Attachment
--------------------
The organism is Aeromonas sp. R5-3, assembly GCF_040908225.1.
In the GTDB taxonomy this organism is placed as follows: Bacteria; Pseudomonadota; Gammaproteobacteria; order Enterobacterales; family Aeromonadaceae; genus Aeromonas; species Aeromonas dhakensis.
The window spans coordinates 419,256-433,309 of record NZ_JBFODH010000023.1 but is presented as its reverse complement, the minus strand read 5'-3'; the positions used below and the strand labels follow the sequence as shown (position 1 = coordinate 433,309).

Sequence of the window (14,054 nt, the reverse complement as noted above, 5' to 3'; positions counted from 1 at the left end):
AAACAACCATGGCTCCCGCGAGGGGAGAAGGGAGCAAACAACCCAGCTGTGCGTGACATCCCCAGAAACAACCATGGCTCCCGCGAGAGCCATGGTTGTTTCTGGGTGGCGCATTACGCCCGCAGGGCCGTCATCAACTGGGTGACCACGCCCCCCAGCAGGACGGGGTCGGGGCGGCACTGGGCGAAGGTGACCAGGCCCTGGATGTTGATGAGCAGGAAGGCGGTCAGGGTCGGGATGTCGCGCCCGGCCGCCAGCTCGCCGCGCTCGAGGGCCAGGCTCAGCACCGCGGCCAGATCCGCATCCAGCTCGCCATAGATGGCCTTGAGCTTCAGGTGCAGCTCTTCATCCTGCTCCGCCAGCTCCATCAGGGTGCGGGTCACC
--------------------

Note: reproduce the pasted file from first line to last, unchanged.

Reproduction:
The organism is Aeromonas sp. R5-3, assembly GCF_040908225.1.
In the GTDB taxonomy this organism is placed as follows: Bacteria; Pseudomonadota; Gammaproteobacteria; order Enterobacterales; family Aeromonadaceae; genus Aeromonas; species Aeromonas dhakensis.
The window spans coordinates 419,256-433,309 of record NZ_JBFODH010000023.1 but is presented as its reverse complement, the minus strand read 5'-3'; the positions used below and the strand labels follow the sequence as shown (position 1 = coordinate 433,309).

Sequence of the window (14,054 nt, the reverse complement as noted above, 5' to 3'; positions counted from 1 at the left end):
AAACAACCATGGCTCCCGCGAGGGGAGAAGGGAGCAAACAACCCAGCTGTGCGTGACATCCCCAGAAACAACCATGGCTCCCGCGAGAGCCATGGTTGTTTCTGGGTGGCGCATTACGCCCGCAGGGCCGTCATCAACTGGGTGACCACGCCCCCCAGCAGGACGGGGTCGGGGCGGCACTGGGCGAAGGTGACCAGGCCCTGGATGTTGATGAGCAGGAAGGCGGTCAGGGTCGGGATGTCGCGCCCGGCCGCCAGCTCGCCGCGCTCGAGGGCCAGGCTCAGCACCGCGGCCAGATCCGCATCCAGCTCGCCATAGATGGCCTTGAGCTTCAGGTGCAGCTCTTCATCCTGCTCCGCCAGCTCCATCAGGGTGCGGGTCACC